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According to PMBOK, SPI>1 means ahead of schedule, SPI=1 means on schedule, and SPI<1 means behind schedule. But I was looking on some projects on the Internet and they were indeed on schedule, but their SPI was lower than 1. How is that possible?

I'm a PM Student, not profissional yet.

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It is not possible. Folks are reporting on time and ignoring the metrics because they can't cope with bad news.

Thinking about this a little more, I'd like to add this:

SPI, as with the other EV indices, are as the name suggests: indicators. As with all predictors, EV has predictive validity issues, i.e., nothing is 100% perfect. So while an SPI can show under performance, there may be other indicators that suggest better performance and, putting them all together, you would draw your conclusion of where you are in your schedule. You also have to remember that SPI is a lagging indicator. That plays into your analysis.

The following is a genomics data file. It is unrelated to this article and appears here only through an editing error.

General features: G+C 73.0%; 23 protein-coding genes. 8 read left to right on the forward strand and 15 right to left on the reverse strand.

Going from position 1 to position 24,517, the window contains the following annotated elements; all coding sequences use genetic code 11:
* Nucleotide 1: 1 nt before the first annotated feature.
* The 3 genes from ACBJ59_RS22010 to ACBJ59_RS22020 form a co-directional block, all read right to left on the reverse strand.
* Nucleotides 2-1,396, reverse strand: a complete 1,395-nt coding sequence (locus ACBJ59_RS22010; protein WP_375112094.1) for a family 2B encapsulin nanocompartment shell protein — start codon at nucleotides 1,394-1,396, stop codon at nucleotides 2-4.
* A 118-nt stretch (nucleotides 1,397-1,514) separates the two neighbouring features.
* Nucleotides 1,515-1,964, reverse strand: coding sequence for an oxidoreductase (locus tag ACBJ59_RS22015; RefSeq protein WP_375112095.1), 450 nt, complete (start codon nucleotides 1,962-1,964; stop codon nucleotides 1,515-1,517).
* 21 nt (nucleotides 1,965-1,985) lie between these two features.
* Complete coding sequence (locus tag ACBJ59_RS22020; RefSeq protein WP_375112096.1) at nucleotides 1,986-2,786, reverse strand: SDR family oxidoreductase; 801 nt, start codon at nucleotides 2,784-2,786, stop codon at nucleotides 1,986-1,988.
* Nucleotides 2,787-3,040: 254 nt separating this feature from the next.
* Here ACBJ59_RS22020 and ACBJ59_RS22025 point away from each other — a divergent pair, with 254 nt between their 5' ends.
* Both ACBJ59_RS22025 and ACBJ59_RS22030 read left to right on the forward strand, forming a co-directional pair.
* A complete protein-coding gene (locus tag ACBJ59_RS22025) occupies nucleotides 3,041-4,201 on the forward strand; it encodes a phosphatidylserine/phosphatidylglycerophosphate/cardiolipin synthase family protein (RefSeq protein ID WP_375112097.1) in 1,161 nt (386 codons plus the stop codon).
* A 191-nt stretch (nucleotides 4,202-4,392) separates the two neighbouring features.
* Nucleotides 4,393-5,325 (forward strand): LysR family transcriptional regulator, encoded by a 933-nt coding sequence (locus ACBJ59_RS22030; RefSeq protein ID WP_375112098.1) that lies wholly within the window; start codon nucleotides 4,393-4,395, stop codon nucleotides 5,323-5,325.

Nevertheless, if I had an SPI that was less than zero, I'd be hard pressed to conclude that I am on time except if I lost confidence in the EV reporting. But that would also mean that I am flying blind with all the risks therein.

  • My answer assumes a reasonably performing EV capability. – David Espina Mar 31 '16 at 20:11
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SPI = EV/PV.

We can only assume here without reference to the case you saw.

We can assume a few things:

1: They may be referring to a sprint(s) in the over all project being ahead of schedule (If the project has iterative components.)

2: They are reporting incorrectly, taking into account only project components that the stakeholders really care about.

3: Many more possibilities without knowing more.

Can you provide reference to where you saw this project case?

  • Welcome! I don't think references will help much beyond public shaming, and that is not the goal. Your answer is on-spot, and the question is about the theory, not on a specific project. – Mindwin Apr 4 '16 at 19:57
  • Thank you! My intention was not to publicly shame, but to find more detail about the project in question. He does mention an actual project with this number, as such we can gain insight from both theory AND real world examples. – JSolano Apr 5 '16 at 21:08

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